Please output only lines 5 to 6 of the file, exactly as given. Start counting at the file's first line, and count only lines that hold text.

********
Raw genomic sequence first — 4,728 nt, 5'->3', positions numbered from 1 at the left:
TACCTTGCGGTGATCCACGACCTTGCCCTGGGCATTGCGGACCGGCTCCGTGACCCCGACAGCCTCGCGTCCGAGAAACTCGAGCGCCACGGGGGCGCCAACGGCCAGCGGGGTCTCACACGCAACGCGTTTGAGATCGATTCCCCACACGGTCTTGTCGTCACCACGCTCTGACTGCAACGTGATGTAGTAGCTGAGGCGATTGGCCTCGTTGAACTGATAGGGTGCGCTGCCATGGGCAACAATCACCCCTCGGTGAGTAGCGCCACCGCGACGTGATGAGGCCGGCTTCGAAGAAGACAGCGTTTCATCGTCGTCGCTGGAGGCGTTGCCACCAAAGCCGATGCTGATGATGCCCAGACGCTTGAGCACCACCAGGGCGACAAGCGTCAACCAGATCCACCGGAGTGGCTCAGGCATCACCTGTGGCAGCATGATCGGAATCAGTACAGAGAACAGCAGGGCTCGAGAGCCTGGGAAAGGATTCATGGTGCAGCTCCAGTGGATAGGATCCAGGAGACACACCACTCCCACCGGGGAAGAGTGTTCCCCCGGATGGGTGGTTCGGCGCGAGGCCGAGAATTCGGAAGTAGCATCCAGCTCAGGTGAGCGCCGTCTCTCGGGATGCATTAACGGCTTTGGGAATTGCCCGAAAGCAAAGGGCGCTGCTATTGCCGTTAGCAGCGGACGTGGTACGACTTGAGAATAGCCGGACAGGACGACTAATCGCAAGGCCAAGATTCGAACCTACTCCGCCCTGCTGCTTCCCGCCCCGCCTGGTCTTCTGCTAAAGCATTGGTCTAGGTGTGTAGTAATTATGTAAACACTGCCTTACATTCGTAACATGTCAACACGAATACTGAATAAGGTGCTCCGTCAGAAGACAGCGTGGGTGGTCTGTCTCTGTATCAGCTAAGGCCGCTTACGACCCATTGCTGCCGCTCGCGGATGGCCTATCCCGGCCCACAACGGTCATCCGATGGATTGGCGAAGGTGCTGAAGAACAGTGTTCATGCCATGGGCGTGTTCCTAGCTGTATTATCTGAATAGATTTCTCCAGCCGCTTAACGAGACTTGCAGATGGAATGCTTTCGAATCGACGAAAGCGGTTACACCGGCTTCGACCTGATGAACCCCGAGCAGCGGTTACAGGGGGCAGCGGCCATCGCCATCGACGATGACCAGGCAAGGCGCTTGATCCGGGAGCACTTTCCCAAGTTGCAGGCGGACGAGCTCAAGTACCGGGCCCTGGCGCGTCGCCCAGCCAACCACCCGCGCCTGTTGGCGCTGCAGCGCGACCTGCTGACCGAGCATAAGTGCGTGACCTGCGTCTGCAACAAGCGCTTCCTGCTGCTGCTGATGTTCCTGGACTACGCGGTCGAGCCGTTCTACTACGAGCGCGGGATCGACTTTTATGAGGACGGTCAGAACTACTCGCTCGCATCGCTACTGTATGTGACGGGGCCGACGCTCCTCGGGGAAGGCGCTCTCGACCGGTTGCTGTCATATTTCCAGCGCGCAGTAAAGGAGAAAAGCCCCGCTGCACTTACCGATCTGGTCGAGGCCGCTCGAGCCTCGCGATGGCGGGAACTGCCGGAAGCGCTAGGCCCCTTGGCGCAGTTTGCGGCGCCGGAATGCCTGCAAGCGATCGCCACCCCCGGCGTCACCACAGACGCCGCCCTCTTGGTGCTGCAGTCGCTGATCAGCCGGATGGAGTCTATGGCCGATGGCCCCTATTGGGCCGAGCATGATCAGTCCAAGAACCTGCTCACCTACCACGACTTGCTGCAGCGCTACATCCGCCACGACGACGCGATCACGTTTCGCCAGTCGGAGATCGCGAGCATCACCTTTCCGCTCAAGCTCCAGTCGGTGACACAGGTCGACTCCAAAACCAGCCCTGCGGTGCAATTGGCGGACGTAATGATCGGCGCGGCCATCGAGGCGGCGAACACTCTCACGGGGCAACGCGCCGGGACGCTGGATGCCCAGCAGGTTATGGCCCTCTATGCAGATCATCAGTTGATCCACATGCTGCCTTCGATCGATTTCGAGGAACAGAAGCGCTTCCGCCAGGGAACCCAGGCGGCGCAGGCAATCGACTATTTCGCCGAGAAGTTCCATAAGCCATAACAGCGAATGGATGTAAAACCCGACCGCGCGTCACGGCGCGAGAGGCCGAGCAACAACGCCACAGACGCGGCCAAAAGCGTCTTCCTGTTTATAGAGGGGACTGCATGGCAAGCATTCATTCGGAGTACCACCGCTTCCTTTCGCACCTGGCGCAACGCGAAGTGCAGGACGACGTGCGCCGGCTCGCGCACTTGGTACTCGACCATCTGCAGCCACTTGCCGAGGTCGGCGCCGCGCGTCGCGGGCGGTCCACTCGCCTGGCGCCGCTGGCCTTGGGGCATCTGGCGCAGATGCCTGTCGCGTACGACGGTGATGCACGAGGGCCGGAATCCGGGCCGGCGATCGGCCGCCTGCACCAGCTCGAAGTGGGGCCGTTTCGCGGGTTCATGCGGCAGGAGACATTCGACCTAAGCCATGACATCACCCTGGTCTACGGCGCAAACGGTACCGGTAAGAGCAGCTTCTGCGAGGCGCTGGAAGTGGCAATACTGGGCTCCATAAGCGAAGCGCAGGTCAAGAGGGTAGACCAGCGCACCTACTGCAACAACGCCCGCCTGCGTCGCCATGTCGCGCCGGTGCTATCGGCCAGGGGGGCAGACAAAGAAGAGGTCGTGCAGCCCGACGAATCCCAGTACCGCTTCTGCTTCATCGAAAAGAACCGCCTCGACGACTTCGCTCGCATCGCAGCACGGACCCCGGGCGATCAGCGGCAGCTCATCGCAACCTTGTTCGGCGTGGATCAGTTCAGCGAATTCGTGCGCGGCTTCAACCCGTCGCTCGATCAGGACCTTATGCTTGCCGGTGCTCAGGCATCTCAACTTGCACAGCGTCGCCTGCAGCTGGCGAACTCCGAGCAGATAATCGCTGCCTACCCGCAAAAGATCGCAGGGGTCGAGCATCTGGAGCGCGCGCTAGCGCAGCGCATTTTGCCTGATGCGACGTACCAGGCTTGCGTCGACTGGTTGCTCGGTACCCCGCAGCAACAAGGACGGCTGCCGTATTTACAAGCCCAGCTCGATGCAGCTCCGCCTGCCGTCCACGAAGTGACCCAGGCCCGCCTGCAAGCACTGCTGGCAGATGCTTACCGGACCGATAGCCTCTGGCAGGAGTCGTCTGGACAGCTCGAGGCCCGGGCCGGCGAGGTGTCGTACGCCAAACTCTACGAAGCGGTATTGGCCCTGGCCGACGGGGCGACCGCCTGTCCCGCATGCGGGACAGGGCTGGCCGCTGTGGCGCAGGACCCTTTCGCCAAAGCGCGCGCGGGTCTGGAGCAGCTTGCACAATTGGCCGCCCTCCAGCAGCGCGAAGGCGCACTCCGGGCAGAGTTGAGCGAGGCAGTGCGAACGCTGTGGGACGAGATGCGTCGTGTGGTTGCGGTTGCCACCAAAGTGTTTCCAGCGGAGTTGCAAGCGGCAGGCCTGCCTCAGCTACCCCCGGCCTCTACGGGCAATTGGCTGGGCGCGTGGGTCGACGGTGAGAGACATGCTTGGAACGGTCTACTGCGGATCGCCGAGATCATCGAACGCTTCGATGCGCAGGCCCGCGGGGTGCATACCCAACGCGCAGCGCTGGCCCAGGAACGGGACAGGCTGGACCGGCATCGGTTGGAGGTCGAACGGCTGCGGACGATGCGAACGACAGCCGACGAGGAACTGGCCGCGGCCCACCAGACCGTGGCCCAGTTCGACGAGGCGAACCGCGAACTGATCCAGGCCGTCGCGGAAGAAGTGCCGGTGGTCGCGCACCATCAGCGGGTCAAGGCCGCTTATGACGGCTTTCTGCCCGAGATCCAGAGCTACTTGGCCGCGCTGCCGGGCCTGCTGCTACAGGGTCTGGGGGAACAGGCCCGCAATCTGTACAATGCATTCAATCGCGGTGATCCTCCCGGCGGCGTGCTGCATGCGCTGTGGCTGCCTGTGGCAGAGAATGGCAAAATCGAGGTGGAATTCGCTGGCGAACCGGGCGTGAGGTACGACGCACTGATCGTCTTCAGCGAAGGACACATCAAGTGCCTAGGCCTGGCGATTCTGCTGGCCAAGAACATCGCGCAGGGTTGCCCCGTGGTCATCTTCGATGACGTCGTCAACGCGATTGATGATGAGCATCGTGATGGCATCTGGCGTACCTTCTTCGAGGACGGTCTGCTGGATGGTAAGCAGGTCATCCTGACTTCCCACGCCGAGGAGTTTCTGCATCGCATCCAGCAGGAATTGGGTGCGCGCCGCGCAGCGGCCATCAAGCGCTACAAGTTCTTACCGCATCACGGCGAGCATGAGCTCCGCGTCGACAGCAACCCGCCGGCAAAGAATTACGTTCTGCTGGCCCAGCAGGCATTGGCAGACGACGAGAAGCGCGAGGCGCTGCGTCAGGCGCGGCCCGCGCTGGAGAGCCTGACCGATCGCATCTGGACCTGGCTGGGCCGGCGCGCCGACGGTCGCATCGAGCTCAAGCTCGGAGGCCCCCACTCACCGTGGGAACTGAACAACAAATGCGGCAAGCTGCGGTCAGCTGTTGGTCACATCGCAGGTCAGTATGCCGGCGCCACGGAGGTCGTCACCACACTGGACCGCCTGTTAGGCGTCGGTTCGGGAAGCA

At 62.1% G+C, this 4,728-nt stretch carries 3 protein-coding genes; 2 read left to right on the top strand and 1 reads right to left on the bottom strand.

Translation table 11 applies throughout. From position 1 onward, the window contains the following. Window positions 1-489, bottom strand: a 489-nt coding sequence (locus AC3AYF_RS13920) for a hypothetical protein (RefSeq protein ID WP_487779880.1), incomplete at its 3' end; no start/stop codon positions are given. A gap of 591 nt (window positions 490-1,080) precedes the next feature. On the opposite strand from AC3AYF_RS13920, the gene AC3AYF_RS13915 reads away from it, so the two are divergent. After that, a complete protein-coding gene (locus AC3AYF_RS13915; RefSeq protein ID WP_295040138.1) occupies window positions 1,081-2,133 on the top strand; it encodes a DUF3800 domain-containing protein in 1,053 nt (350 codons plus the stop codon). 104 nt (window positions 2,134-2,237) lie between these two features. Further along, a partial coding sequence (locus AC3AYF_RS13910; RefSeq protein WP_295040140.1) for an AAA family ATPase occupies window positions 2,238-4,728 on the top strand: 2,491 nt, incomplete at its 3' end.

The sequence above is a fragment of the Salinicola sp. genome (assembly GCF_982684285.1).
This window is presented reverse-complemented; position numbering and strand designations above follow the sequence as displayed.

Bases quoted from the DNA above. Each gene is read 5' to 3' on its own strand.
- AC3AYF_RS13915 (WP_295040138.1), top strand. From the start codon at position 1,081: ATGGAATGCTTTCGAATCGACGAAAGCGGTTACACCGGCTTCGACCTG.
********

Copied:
The sequence above is a fragment of the Salinicola sp. genome (assembly GCF_982684285.1).
This window is presented reverse-complemented; position numbering and strand designations above follow the sequence as displayed.